Preliminary research has found a delay in autism diagnosis for minority children. On average, the developmental disability is diagnosed by the time a child is four years old, but autism expert David Mandell at the University of Pennsylvania says minority children are being diagnosed as much as a year and a half later than White children. Socioeconomics, less education about the condition, and access to healthcare are being cited as key problems. 

Rebecca Landa, the director of Baltimore's Kennedy Krieger Institute believes cultural differences may also be to blame. "Tots tend to point before they talk, but pointing is rude in some cultures and may not be missed by a new parent," she said. “Or maybe mom's worried that her son isn't talking yet but the family matriarch, her grandmother, says ‘don't worry – Cousin Harry spoke late, too, and he's fine.’ Or maybe the pediatrician dismissed the parents' concern, and they were taught not to question doctors.”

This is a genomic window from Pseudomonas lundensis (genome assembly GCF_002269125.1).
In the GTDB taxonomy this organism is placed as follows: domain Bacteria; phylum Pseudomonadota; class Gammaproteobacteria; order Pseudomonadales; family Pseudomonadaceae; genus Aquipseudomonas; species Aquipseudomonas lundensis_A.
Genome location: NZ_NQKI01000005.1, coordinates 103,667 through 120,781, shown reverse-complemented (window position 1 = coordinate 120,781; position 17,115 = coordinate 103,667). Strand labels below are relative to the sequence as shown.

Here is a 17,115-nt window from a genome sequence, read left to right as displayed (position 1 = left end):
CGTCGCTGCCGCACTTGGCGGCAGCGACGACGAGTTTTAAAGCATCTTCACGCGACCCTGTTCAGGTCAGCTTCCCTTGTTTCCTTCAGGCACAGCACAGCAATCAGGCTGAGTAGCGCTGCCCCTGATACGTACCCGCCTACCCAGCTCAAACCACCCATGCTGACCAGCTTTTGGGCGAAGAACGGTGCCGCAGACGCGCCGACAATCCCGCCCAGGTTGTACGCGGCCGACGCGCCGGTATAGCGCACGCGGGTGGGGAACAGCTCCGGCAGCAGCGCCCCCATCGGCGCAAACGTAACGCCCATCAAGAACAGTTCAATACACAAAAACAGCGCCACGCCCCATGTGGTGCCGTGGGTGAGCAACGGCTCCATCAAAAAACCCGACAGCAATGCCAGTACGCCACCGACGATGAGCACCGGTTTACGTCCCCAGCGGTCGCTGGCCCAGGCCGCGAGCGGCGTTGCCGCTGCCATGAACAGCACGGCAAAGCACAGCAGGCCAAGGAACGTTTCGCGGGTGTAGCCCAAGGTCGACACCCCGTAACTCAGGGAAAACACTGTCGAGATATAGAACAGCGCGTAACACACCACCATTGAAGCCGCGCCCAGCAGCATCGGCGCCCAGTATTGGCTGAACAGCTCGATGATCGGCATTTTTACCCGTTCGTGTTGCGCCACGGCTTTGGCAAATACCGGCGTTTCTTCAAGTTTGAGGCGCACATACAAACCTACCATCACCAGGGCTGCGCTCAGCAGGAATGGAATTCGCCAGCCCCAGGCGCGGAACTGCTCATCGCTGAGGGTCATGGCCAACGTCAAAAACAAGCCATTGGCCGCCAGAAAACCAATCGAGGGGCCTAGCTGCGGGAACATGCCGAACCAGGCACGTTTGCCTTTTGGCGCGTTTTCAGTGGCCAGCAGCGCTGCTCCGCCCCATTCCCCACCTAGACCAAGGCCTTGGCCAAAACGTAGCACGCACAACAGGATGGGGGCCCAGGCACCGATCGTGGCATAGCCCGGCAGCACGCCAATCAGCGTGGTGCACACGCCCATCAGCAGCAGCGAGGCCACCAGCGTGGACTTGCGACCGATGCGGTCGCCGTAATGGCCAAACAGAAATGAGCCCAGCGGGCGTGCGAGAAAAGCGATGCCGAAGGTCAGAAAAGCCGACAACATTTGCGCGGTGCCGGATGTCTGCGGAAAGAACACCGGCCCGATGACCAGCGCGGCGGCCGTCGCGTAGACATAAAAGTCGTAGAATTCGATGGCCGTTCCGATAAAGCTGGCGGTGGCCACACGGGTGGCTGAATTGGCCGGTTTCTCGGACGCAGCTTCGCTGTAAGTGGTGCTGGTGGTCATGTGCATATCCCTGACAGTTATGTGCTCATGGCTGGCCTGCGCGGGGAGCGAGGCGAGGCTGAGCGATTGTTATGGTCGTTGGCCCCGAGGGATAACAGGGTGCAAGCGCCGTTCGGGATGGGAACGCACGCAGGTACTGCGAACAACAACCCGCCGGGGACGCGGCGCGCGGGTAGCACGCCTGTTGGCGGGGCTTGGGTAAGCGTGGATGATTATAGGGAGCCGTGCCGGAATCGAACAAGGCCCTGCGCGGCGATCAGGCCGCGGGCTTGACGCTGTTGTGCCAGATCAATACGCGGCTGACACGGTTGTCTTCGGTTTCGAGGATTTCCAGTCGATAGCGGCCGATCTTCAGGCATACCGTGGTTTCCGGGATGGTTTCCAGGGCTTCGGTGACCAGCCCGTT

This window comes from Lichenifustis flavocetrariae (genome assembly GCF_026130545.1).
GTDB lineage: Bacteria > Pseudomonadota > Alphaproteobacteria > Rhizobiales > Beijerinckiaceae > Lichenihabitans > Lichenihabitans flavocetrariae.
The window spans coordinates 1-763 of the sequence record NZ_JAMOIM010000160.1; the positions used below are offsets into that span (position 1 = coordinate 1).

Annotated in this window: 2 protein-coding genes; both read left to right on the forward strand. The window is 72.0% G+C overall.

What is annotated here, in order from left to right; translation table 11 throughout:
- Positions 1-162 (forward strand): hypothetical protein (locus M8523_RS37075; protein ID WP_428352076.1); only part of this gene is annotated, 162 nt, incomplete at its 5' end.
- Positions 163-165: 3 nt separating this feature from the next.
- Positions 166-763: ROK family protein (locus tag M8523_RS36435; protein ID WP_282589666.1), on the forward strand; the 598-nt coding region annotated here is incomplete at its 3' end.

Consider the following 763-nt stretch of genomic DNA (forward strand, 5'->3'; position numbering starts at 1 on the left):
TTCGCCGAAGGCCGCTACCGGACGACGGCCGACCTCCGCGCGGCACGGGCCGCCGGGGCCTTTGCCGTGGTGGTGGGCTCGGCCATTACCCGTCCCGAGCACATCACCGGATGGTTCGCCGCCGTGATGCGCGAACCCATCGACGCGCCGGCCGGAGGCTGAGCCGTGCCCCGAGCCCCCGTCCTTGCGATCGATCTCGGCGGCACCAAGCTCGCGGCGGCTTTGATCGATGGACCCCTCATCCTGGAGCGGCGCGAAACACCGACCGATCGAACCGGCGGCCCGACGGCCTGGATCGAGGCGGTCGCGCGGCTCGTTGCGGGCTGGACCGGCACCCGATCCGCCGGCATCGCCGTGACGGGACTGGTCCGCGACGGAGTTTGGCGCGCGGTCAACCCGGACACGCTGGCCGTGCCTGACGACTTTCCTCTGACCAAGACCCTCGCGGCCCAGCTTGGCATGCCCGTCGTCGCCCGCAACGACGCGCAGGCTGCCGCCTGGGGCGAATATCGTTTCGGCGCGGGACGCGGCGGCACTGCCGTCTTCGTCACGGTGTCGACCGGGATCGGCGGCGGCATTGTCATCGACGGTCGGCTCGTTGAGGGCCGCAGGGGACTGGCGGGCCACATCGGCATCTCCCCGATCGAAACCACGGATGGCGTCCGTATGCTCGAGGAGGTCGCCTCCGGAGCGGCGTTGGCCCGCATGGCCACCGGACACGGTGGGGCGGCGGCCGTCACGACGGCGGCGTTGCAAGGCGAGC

Landa reported her findings in the Journal of Autism and Development Disorders noting that even when detected early, minority children have more severe symptoms than their White counterparts. She hopes to combat this problem by her "Why wait and see?’’ campaign. For it, Landa is developing videos that show typical and atypical behaviors and plans to ask Maryland pediatricians to show them to parents. 

Is there a more rapid solution for this problem? Is Landa correct when she theories about cultural differences?

Read it at The Root.